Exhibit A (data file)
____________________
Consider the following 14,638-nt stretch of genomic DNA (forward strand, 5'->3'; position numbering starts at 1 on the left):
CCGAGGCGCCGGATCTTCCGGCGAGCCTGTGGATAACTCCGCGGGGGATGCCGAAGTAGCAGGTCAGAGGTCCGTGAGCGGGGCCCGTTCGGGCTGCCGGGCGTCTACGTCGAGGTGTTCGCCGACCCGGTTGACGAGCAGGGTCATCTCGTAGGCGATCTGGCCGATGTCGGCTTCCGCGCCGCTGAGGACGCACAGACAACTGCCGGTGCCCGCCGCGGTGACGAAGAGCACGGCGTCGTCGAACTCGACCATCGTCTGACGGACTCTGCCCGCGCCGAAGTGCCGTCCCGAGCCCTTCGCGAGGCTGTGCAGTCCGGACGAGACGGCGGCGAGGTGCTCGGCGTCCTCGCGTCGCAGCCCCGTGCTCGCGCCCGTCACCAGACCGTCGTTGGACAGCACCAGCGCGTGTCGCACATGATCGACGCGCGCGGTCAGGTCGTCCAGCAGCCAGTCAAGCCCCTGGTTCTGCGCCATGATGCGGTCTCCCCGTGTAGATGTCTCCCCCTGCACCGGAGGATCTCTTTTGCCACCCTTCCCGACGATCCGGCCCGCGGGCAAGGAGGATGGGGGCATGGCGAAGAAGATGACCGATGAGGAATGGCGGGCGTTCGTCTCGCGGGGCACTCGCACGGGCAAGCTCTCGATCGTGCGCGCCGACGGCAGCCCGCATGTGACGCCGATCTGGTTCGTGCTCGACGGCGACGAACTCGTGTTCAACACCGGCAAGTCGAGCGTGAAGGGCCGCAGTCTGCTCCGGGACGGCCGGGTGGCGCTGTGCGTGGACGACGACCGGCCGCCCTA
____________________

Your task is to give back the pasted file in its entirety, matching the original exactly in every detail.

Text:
Consider the following 14,638-nt stretch of genomic DNA (forward strand, 5'->3'; position numbering starts at 1 on the left):
CCGAGGCGCCGGATCTTCCGGCGAGCCTGTGGATAACTCCGCGGGGGATGCCGAAGTAGCAGGTCAGAGGTCCGTGAGCGGGGCCCGTTCGGGCTGCCGGGCGTCTACGTCGAGGTGTTCGCCGACCCGGTTGACGAGCAGGGTCATCTCGTAGGCGATCTGGCCGATGTCGGCTTCCGCGCCGCTGAGGACGCACAGACAACTGCCGGTGCCCGCCGCGGTGACGAAGAGCACGGCGTCGTCGAACTCGACCATCGTCTGACGGACTCTGCCCGCGCCGAAGTGCCGTCCCGAGCCCTTCGCGAGGCTGTGCAGTCCGGACGAGACGGCGGCGAGGTGCTCGGCGTCCTCGCGTCGCAGCCCCGTGCTCGCGCCCGTCACCAGACCGTCGTTGGACAGCACCAGCGCGTGTCGCACATGATCGACGCGCGCGGTCAGGTCGTCCAGCAGCCAGTCAAGCCCCTGGTTCTGCGCCATGATGCGGTCTCCCCGTGTAGATGTCTCCCCCTGCACCGGAGGATCTCTTTTGCCACCCTTCCCGACGATCCGGCCCGCGGGCAAGGAGGATGGGGGCATGGCGAAGAAGATGACCGATGAGGAATGGCGGGCGTTCGTCTCGCGGGGCACTCGCACGGGCAAGCTCTCGATCGTGCGCGCCGACGGCAGCCCGCATGTGACGCCGATCTGGTTCGTGCTCGACGGCGACGAACTCGTGTTCAACACCGGCAAGTCGAGCGTGAAGGGCCGCAGTCTGCTCCGGGACGGCCGGGTGGCGCTGTGCGTGGACGACGACCGGCCGCCCTA